That said, if you aren’t getting adequate nutrition or hydration for a significant amount of time, there might be a risk to baby’s birth weight and development. The research is mixed, but Robrock notes that there isn’t a proven association between Mom’s low weight and a growth-restricted baby.

Possible Hyperemesis Gravidarum Risks to Mom

The most common hyperemesis gravidarum complication is dehydration, notes Zilberman. Due to the vomiting, there’s also a potential risk for a torn or bleeding esophagus and/or nutrient deficiencies if you’re unable to keep food or vitamins down.

What’s more, experiencing extreme morning sickness can mess with your emotions and take a real mental toll. Some moms-to-be have trouble working or holding down a job because of the pervasive nausea; others struggle with taking care of young children at home. It can feel like HG is consuming your life. “Having a good network of social support can help, whether it’s related to childcare or finding other ways of mitigating some of the stress on your daily life,” says Robrock.

Hyperemesis Gravidarum Treatment

Like many doctors, Robrock recommends taking prenatal vitamins when you’re trying to conceive. Research shows that having vitamins in your system can help stave off nausea and vomiting during pregnancy, she says. On the other hand, you may find that taking supplements during a bout of nausea will exacerbate the issue. To that end, she suggests taking your vitamins at night or during a nausea-free moment—if that even exists.

The initial step to hyperemesis gravidarum treatment is making small lifestyle changes, says Robrock.

  • Avoid anything that triggers your nausea. Of course, this often applies to meals and snacks (more hyperemesis gravidarum diet tips, below.) But, beyond food, try to identify and avoid other triggers; the National Library of Medicine notes that perfumed products, long car rides and even showers may send you over the edge.

  • Avoid caffeine. Unfortunately, your beloved cup of coffee isn’t doing you any favors, notes Robrock.

  • Take ginger. Ginger has been found to naturally reduce nausea. Talk to your doctor about ginger supplements, suggests Zilberman.

  • Try acupressure. Anecdotally, some women say that acupressure wrist bands help reduce nausea, though research into their effectiveness is mixed. Still, there is a pressure point that reduces nausea at the middle of the inner wrist, so it’s worth a shot. Zilberman notes that some women also try traditional acupuncture.

Hyperemesis gravidarum medications

If your severe morning sickness symptoms don’t improve with these changes, your doctor may suggest hyperemesis gravidarum medications, starting with over-the-counter options like vitamin B6, Unisom (doxylamine) or antihistamines, such as Benadryl. If those don’t work, there are other anti-nausea prescription medications that might, notes Zilberman. An antiemetic medication, such as ondansetron (Zofran), is often the next step, according to ACOG. And while this drug is commonly prescribed for hyperemesis gravidarum, studies evaluating potential risks for baby haven’t been entirely clear or conclusive. You’ll want to talk to your doctor and review benefits and potential risks together.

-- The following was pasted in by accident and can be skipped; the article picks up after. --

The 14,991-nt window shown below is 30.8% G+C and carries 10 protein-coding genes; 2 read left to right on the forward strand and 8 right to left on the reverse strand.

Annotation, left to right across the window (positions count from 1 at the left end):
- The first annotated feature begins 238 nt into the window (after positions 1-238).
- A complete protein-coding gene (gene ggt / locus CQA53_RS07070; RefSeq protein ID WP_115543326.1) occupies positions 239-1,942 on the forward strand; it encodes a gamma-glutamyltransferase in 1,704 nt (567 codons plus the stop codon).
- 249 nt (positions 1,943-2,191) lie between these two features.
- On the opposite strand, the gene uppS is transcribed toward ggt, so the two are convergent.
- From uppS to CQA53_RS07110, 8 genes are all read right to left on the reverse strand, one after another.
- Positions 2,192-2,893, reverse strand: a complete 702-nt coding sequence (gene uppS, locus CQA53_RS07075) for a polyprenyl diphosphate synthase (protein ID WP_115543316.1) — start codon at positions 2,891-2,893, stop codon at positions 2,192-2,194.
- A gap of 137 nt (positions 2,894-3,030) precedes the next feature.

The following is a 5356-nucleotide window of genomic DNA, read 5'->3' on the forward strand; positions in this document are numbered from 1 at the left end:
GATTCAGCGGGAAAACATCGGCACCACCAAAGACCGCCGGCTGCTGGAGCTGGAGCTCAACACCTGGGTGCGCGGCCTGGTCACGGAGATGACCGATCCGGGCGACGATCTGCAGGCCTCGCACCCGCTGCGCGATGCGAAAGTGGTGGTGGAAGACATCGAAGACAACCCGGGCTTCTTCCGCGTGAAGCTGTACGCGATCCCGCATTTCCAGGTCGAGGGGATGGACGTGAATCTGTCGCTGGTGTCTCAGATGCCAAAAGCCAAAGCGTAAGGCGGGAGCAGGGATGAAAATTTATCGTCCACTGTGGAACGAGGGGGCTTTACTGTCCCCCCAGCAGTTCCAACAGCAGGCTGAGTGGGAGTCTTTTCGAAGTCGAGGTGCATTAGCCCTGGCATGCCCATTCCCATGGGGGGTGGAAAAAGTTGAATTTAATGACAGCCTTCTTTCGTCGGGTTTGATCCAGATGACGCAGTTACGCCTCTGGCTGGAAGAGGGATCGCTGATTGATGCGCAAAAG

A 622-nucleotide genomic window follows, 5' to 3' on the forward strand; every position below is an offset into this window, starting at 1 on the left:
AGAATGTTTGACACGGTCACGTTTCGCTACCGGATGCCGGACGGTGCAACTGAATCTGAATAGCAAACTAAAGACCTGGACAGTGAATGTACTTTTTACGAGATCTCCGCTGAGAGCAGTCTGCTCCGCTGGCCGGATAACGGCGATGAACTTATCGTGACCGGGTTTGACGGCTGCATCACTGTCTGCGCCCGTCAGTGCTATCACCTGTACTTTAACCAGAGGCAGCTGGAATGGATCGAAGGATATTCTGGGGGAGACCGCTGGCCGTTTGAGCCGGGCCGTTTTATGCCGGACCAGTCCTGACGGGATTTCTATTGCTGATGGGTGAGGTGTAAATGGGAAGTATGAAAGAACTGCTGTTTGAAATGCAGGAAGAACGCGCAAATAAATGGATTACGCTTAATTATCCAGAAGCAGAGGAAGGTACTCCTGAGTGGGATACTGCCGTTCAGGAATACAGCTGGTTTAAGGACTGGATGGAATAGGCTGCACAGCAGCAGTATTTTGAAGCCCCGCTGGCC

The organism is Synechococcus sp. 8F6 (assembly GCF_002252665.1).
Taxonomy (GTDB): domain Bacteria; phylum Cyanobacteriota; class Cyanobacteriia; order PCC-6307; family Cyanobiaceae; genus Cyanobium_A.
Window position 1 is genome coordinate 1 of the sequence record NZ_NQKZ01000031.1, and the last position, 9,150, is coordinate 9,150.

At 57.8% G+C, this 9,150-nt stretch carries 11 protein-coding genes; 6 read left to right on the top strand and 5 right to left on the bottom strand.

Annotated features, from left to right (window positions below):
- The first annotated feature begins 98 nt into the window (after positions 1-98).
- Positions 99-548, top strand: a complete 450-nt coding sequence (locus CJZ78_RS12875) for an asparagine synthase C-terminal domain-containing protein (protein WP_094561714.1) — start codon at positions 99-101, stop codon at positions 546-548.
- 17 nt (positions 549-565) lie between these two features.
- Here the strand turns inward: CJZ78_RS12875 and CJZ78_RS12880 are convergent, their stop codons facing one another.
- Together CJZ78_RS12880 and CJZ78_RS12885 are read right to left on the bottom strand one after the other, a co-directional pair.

Hyperemesis gravidarum diet

One of the best ways to manage hyperemesis gravidarum is by modifying your diet. It’s important to try to eat small, protein-rich meals throughout the day, says Robrock. She also suggests:

  • Eating now, drinking later. Eat in one sitting and then drink a little later, so you’re not loading up your stomach all at once.

  • Eating frequently. Have mini-meals or snacks throughout the day so your stomach isn’t empty, which can spark nausea.

  • Embracing light carbs. Crackers, bread and pretzels are your friends right now.

Long-Term Outlook for Mom

While experiencing hyperemesis gravidarum may feel miserable in the moment, it’s important to remember that you and baby should be just fine. However, severe nutritional deficiencies are possible. This is why it’s so important to seek hyperemesis gravidarum treatment. Your doctor can keep a close eye on you and will decide if and when further intervention is needed.

If you’re one of the unlucky few enduring severe morning sickness or hyperemesis gravidarum beyond 20 weeks, know that it should go away soon after birth and there shouldn’t be any lingering effects. Unfortunately, if you’ve suffered through one HG pregnancy, you’ve got a roughly 20 percent chance of doing so again with any subsequent pregnancies, says Robrock. It can be a really trying time. Focus on taking care of yourself and keep your eye on the prize. The nausea will pass, and baby is coming soon.

About the experts:

Kelley Robrock, MD, is an ob-gyn with Axia Women’s Health near Indianapolis, Indiana. She received her medical degree from Indiana University School of Medicine.

Dimitry Zilberman, DO, is a maternal fetal medicine specialist with Nuvance Health and Danbury Hospital in Connecticut. He received his medical degree from New York College of Osteopathic Medicine.

Please note: The Bump and the materials and information it contains are not intended to, and do not constitute, medical or other health advice or diagnosis and should not be used as such. You should always consult with a qualified physician or health professional about your specific circumstances.